28 Mar The Difference Between Legal and Physical Child Custody
Divorce is rarely an easy matter and is particularly difficult when children are involved. In some cases, the two separating parents come to an amicable arrangement which satisfies both them individually and their children’s interests as well. This is by far the best solution. However, it is recognized that the very reason why a divorce is taking place can make it difficult for the two parents to come to a satisfactory agreement about anything, or at least how their children should be cared for. That’s when a Family Law Court and a family law attorney can help to resolve the differences in the best interests of the children.
In California, there is a difference between the legal custody of the children of divorcing parents and their physical custody. The differences may seem difficult to clarify for parents and in fact there is quite a lot of overlap between them. Nevertheless it is important for parents going through a divorce to establish what these terms mean because the question of custodial arrangements will come up when the case is heard in court.
Legal and physical custody
The key difference between legal and physical custody is that legal custody refers to the critical decisions made about a child during the period of his or her dependent life. One or both parents may be granted legal custody of their children.
Physical custody refers to the physical living arrangements of the children after divorce. Again, both parents or just one may be awarded physical custody.
The distinction between joint and sole legal and physical custody means that there are several different combinations. The final deliberation will always be determined in the best interests of the children and not the convenience of either or both parents.
Legal custody in more detail
The parent or parents that have been granted legal custody are given the power to make essential decisions about a child’s life. This includes such things as:
- how they are educated;
- where they are housed;
- how they receive medical treatment;
- what religious influence they have.
Joint legal custody or shared legal custody means that both parents must cooperate on making these essential decisions. It doesn’t mean that every single decision is made together, but if an important decision is made by one parent alone, yet the legal custody arrangement is a joint one, then the parent who has sidestepped this ruling may be penalized. Joint legal custody is the preferred option for a Family Law Court, but it is realized that this level of cooperation may not be realistic.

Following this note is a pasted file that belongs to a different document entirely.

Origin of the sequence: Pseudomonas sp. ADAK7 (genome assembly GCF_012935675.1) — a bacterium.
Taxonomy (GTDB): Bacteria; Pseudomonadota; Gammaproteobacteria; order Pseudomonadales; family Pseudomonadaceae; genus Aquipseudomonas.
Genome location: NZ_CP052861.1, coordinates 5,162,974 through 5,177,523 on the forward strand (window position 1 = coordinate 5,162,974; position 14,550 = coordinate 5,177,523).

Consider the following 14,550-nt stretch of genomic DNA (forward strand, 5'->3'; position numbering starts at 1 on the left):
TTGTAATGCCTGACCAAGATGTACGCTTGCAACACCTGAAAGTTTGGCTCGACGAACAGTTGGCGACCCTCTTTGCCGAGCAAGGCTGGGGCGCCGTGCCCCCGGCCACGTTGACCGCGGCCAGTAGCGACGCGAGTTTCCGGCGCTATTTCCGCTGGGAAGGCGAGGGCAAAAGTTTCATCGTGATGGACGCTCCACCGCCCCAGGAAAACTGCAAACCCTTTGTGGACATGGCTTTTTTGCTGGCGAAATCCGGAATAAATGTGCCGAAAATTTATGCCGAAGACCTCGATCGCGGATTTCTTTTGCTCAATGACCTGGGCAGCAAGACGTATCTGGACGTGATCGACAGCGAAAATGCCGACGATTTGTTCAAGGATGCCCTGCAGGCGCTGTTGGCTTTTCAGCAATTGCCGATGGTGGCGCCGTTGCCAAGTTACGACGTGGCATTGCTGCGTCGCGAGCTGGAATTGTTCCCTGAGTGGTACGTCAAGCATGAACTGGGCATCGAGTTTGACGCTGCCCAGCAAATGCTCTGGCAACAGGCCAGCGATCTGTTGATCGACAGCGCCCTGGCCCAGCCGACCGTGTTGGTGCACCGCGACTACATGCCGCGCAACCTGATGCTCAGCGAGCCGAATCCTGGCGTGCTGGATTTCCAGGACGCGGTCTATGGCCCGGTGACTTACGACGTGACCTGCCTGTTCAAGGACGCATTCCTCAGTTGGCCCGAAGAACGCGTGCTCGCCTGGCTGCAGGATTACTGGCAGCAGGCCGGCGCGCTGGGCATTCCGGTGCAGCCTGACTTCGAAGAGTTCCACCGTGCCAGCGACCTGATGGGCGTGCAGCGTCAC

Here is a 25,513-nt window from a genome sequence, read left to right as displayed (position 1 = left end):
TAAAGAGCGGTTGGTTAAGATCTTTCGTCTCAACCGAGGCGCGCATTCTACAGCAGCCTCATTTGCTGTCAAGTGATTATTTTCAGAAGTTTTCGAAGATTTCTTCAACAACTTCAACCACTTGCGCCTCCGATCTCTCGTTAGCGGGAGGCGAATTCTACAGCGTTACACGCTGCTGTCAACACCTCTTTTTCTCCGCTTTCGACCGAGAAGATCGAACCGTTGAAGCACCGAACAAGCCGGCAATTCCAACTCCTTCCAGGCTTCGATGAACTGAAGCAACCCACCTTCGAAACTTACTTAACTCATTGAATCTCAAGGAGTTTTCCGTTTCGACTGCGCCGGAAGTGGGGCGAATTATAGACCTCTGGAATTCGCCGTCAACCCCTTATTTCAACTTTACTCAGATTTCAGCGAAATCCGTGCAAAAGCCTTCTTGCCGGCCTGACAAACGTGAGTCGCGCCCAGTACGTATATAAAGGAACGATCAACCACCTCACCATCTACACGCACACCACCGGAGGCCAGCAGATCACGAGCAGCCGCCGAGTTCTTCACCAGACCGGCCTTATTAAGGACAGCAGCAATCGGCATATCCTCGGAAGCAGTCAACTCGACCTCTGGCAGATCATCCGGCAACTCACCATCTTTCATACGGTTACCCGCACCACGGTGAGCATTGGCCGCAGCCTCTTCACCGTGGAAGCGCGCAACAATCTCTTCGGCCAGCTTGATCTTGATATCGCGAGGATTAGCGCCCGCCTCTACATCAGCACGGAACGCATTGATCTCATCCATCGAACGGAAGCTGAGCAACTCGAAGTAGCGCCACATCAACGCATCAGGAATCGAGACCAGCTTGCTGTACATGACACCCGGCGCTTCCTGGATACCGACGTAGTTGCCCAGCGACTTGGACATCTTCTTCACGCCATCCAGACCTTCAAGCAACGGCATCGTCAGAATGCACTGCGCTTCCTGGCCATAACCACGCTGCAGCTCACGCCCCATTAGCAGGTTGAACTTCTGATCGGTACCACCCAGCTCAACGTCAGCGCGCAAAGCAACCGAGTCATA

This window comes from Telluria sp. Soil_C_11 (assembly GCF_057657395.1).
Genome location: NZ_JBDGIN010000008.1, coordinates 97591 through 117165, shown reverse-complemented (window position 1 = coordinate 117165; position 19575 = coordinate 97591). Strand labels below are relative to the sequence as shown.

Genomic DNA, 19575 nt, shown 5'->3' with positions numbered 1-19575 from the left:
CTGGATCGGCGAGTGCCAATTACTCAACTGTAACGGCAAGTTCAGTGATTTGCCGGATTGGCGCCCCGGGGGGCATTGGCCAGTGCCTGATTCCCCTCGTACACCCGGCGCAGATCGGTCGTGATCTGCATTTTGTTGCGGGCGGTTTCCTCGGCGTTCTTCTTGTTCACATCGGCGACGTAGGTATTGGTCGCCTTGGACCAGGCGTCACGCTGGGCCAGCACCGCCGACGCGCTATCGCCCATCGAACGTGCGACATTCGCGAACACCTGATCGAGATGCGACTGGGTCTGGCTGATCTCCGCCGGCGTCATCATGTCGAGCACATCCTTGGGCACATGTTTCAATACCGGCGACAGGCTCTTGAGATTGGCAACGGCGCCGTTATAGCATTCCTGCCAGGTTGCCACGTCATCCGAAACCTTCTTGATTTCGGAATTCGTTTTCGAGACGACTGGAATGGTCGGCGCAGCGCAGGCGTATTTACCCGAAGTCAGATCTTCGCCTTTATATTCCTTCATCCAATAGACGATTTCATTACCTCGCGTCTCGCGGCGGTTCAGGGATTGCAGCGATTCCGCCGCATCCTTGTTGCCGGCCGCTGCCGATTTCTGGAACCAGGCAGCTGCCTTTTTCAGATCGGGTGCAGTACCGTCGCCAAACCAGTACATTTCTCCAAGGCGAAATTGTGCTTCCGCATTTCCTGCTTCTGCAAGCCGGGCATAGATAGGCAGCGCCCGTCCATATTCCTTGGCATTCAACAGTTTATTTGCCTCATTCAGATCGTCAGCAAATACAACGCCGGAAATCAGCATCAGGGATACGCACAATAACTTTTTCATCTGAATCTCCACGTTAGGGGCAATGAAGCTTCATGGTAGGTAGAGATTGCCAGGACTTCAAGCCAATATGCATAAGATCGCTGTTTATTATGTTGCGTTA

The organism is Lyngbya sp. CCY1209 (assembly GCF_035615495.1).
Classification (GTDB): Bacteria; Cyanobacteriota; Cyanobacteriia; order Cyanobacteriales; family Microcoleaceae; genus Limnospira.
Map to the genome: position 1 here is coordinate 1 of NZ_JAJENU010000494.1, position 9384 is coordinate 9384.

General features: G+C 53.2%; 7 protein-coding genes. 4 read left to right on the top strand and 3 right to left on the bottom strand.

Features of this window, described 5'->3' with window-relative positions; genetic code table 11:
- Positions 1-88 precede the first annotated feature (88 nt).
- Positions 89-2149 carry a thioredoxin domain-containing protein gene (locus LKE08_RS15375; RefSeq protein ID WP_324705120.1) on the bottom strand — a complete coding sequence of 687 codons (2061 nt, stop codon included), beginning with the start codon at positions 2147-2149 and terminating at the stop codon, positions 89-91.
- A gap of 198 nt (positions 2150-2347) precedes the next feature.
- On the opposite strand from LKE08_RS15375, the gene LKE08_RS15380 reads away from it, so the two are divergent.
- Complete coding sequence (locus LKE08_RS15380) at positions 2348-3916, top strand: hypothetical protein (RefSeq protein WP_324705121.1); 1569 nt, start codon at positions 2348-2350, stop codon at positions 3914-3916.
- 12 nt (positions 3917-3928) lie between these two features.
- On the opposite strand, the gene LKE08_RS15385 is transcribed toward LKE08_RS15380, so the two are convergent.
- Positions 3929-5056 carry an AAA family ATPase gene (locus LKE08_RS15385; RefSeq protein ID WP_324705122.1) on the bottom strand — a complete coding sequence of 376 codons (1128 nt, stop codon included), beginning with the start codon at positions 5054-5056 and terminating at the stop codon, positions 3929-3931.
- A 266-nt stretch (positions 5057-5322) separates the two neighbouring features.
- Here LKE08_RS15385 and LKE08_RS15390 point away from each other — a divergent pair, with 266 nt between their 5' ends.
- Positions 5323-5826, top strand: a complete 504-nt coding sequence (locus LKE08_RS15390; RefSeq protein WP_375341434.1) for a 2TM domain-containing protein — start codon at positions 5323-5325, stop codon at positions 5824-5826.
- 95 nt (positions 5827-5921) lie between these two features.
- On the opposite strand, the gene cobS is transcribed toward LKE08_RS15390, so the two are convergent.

Sole legal custody means that one parent or the other has the right to make all essential decisions as listed above. It may be that the other parent is judged to be incapable of making any useful decisions for one reason or another, maybe because they are an alcoholic, or suffer from a mental disorder that prevents them from making a sound decision.
Physical custody in more detail
Physical custody involves the actual physical living arrangements of the child(ren) of a divorced couple. Who will the child(ren) live with? Like legal custody, this can be granted to both parents or just one of them.
A shared or joint physical custody arrangement, like joint legal custody, is the preferred choice of the court. It means that the child(ren) will live for part of the time with one parent, and the rest of the time with the other.
Sole physical custody means that only one parent will have the responsibility of caring for the child(ren) even though the other parent may have joint legal custody and will have visitation rights.
Sole physical custody may be granted if the other parent decides to live far away from the other parent and effectively be unable to look after the child(ren) in his or her own new home.
Making decisions about your joint children if you are going through a divorce is one of the most important aspects of the divorce process and often the most difficult. It is advisable to share your ideas with an experienced Long Beach & Lakewood CA divorce attorney who can provide advice, make sure you have adequate and appropriate documentation to support your custody preferences and negotiate on your behalf